Your Virtual Front Page, Monday, Aug. 8, 2011

Trying to keep this going. I mean, when you can’t rely on either our elected leaders or our vaunted private sector, there’s gotta be something you can depend upon, right? Our top stories at this hour:

  1. Dow Slides 5.6%, Ending Below 11000 (WSJ) — You know that optimistic talk over the weekend about how maybe the markets would just ignore the downgrade? That didn’t happen. NPR at least had fun with the headline: “Markets Put The ‘Down’ In ‘Downgrade.'”
  2. Obama speech doesn’t stop the slide (WashPost) — Actually, the BBC headlined its main story on the stocks rout that way: “Markets fall despite Obama speech.” What worries me at this point is whether anyone will listen to anyone — or are we just going to keep flailing our arms and screaming as we run off the cliff? Is that the plan?
  3. Congress’s will withers with economy (WashPost) — And so it should. But this hurts us: “More bad news is instead likely to create more political hurdles for a Democratic administration and a split Congress to pass even modest legislation to aid employment and the economy.”
  4. 3 Arab Countries Recall Ambassadors to Syria (NYT) — Wow, you’ve gotta be pretty oppressive to become a pariah for it among some of these guys.
  5. More Than 200 Arrested In London Riots (NPR) — The PM had to come running home to deal with it. Or face it, anyway.
  6. Mark Hatfield, last actual liberal Republican, dies (NYT) — OK, maybe I’m exaggerating with the “last liberal” thing, but I thought it might get your attention. I meant it symbolically. Maybe some of the Tea Party-type Republicans should study the Hatfield record before they accuse any of their contemporaries of being RINOs. Or maybe, just maybe, being a real Republican means you get to think for yourself on some issues? Discuss amongst yourselves.

Sorry, but I didn’t find any front-page news locally. Which is bad for the mix. Can’t imagine what The State will put on its front tomorrow — besides, you know, football pictures (stop that! bad boy! hush!). I see that Jon Huntsman is expected to say something about Boeing down in the Lowcountry, and there was a wreck near Finlay Park. None of it makes the front yet at this hour.

16 thoughts on “Your Virtual Front Page, Monday, Aug. 8, 2011

  1. Brad

    No, I’m really NOT going to start criticizing my friends in local media, despite my sour mood today. I’m not going to say a word about the lede of that WIS story: “An elderly driver was ejected from their car in a traffic accident…”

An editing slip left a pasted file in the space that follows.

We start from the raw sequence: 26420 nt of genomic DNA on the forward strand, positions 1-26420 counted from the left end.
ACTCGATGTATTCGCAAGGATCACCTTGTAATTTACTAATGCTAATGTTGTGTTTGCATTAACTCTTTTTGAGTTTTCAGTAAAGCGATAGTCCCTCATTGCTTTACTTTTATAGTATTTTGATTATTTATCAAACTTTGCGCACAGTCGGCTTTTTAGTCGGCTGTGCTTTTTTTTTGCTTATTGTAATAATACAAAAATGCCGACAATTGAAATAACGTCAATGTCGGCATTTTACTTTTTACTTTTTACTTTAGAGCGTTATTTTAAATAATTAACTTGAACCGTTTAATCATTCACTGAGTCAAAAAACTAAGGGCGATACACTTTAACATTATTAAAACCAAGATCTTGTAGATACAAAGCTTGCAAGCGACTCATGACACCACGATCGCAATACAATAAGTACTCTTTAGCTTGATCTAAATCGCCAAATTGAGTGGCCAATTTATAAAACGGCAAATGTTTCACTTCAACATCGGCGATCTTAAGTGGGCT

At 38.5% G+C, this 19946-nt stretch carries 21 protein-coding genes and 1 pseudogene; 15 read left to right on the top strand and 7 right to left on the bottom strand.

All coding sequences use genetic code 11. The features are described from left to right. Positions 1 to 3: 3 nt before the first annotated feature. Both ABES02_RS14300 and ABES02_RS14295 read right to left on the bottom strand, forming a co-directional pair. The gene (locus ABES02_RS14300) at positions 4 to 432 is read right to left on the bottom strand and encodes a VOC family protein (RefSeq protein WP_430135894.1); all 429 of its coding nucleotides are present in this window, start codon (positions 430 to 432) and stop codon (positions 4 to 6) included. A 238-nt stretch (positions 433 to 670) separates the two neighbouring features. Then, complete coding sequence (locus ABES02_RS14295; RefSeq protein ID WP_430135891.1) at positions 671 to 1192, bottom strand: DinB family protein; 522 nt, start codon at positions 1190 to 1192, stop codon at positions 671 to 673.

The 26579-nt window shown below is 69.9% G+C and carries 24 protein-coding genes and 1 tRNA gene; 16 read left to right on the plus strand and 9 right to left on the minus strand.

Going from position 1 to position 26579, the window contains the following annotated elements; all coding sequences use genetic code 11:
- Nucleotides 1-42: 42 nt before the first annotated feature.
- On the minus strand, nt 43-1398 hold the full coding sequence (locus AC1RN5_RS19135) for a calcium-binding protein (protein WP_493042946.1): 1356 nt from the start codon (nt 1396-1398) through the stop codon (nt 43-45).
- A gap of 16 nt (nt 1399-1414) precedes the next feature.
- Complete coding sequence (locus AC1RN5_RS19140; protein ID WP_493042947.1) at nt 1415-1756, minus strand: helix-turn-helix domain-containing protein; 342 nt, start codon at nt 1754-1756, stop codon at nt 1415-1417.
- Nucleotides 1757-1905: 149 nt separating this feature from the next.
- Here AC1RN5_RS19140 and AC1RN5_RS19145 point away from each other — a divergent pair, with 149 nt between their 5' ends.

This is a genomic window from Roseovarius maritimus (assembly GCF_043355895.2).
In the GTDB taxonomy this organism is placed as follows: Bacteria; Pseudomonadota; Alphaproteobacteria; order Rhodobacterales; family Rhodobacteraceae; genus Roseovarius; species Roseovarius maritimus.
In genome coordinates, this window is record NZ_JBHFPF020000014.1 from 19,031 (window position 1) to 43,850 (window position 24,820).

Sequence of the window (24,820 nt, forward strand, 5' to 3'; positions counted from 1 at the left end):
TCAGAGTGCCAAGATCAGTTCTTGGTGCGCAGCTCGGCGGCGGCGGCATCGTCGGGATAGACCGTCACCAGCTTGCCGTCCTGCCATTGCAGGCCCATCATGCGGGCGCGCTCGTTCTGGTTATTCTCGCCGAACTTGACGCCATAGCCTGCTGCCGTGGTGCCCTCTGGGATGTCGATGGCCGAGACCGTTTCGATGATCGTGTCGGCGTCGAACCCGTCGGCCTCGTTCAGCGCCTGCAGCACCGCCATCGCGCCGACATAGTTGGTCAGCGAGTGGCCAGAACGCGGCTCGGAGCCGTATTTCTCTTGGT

AN elderly driver. Just one. And THEIR car.

    But I’m not going to mention it.

  2. Mab

    I wish you were still at The State in an opinionating (pontificating) capacity. After 20 years of reading you, I finally understand your (sorta different) POVs. Hear that, The State.


    On #2 —

    ‘whether anyone will listen to anyone’

    As I heard Mike Huckabee ask a guest on his show last weekend, what influence/control does the S & P really have? Who are they, even? [paraphrased]

    It is economic fear-mongering, IMO. I, for one, am tired of this situation — self-inflicted — crowding out all other news.

  3. Brad

    Yeah, it takes a while for people to get me. I’m quirky.

    Today at Rotary — Trey Gowdy was the speaker (I’ll write something about that tomorrow; I need to go home and eat dinner, and watch some non-HD TV) — Rusty DePass had brought a guest or two. One of them introduced himself as a guy who made Rusty look like a liberal, and then started talking about that crazy liberal news media blaming the Tea Party for what happened in Washington, when of course the Tea Party are the ones making sense…

    I just looked down at my iPhone and checked Twitter. There wasn’t time to engage him, as the program was about to start.

    And how would I express to him, briefly, what I think? In a world in which most people (“liberals” just as much as this guy) speak in terms of liberal and conservative as though those were our two valid and only options. How do I explain what I think, when I recoil so vehemently at both modern “liberals” and modern “conservatives?” I mean, I have to explain an entire worldview with which he is apparently unfamiliar. And he’s not alone. Most people are unfamiliar with it. News media, parties, advocacy groups, pretty much anyone with the money and power to amplify a message, have pretty much convinced most people that there are only these two ways to think. In the face of that, too many sensible people have simply disengaged from politics, leaving the field more and more to the extremists.

    And over the past 20 years (I’ve been doing journalism a lot longer than that, but 20 years pretty much describes the period during which I’ve had a view of such things that is much the same as what I have today), I’ve struggled to articulate a way of looking at things that is different, that offers another way.